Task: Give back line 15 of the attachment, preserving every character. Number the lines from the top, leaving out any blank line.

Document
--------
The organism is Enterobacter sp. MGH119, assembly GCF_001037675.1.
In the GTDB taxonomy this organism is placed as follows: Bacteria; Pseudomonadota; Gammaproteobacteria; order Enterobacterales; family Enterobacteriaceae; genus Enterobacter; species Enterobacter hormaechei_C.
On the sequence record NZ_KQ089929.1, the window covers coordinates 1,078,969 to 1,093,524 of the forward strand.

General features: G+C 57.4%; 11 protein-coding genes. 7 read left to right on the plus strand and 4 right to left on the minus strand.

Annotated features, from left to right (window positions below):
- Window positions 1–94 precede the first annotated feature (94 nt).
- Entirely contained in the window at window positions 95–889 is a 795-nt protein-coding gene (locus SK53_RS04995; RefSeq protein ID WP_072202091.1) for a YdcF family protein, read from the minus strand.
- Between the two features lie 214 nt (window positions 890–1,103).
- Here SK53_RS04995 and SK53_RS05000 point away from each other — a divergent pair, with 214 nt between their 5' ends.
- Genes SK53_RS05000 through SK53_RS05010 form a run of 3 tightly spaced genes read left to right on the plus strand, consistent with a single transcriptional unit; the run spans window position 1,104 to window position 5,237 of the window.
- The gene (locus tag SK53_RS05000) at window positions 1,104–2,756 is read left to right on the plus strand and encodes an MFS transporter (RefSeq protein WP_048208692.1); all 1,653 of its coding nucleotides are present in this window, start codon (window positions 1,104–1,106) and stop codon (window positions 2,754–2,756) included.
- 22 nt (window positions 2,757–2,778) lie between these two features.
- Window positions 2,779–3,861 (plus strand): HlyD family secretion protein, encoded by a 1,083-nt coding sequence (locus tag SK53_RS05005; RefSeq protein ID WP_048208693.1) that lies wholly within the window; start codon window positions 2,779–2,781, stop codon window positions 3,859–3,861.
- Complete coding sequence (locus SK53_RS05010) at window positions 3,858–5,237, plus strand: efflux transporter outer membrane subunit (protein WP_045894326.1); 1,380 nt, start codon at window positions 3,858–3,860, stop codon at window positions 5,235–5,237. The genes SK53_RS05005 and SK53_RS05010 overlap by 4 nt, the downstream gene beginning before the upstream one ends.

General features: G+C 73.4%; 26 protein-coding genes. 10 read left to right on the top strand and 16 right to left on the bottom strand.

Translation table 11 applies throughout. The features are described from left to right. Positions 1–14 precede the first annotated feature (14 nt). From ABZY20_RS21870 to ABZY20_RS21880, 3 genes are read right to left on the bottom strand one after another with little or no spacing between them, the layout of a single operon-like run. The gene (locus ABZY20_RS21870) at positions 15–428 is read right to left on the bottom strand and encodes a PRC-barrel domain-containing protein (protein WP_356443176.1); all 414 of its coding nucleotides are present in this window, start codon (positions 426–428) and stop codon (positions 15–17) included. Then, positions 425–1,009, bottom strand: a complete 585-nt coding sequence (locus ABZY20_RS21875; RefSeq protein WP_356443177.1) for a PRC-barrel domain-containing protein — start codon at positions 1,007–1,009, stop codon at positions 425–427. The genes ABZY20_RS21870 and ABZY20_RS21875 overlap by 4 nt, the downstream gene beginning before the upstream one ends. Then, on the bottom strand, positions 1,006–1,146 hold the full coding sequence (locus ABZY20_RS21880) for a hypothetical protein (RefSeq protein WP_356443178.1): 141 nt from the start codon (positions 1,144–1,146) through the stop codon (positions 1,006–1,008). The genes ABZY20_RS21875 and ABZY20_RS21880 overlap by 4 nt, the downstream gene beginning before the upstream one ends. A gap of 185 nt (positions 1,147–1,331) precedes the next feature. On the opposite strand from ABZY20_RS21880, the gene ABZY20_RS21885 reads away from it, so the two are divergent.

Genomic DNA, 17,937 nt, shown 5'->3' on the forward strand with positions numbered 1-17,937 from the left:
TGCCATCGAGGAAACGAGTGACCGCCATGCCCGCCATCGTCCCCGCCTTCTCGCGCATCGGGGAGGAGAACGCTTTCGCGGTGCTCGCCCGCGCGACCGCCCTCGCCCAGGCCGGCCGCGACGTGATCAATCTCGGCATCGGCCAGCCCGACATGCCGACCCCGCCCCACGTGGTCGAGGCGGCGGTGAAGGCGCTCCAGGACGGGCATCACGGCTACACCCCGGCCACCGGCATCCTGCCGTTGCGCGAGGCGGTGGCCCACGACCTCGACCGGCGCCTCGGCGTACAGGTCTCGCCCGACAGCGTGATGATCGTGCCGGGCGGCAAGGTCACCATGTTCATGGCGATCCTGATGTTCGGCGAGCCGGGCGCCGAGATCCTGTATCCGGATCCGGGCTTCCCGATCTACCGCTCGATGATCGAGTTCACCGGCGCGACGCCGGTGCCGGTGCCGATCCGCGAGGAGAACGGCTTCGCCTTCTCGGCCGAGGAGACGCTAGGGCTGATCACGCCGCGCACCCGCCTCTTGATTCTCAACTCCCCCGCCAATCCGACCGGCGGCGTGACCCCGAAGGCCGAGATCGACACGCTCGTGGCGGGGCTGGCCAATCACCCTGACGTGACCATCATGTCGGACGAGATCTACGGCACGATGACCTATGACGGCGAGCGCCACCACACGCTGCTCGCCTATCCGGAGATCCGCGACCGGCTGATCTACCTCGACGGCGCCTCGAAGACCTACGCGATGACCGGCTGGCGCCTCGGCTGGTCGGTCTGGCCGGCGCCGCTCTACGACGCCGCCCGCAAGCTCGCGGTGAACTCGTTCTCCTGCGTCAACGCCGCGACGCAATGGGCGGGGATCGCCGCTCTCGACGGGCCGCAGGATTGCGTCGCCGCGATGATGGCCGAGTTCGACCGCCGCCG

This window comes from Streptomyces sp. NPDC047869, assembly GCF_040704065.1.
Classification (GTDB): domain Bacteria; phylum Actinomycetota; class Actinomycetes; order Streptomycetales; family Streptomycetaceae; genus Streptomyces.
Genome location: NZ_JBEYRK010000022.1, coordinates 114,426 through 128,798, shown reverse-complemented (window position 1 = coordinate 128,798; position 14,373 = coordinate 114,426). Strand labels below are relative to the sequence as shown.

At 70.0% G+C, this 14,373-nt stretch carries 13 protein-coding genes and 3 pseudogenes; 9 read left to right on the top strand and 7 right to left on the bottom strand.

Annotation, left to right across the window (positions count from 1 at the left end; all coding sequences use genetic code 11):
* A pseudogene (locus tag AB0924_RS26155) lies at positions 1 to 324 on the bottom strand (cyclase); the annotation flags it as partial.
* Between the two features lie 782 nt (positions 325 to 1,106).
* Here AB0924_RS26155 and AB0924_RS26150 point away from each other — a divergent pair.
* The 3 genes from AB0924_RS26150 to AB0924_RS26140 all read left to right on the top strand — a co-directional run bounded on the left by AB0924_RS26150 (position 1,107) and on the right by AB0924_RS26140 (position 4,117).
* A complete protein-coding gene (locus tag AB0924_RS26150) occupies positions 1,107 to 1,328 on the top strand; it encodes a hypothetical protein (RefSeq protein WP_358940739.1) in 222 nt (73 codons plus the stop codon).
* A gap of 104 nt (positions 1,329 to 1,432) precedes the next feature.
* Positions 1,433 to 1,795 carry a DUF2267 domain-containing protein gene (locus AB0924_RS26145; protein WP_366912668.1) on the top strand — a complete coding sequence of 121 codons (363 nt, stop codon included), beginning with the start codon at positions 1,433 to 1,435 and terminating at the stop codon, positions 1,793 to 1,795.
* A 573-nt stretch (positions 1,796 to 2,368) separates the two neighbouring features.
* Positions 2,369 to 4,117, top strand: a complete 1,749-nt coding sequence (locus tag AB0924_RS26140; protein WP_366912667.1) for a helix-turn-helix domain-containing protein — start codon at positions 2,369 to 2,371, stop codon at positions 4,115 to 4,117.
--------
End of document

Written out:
General features: G+C 73.4%; 26 protein-coding genes. 10 read left to right on the top strand and 16 right to left on the bottom strand.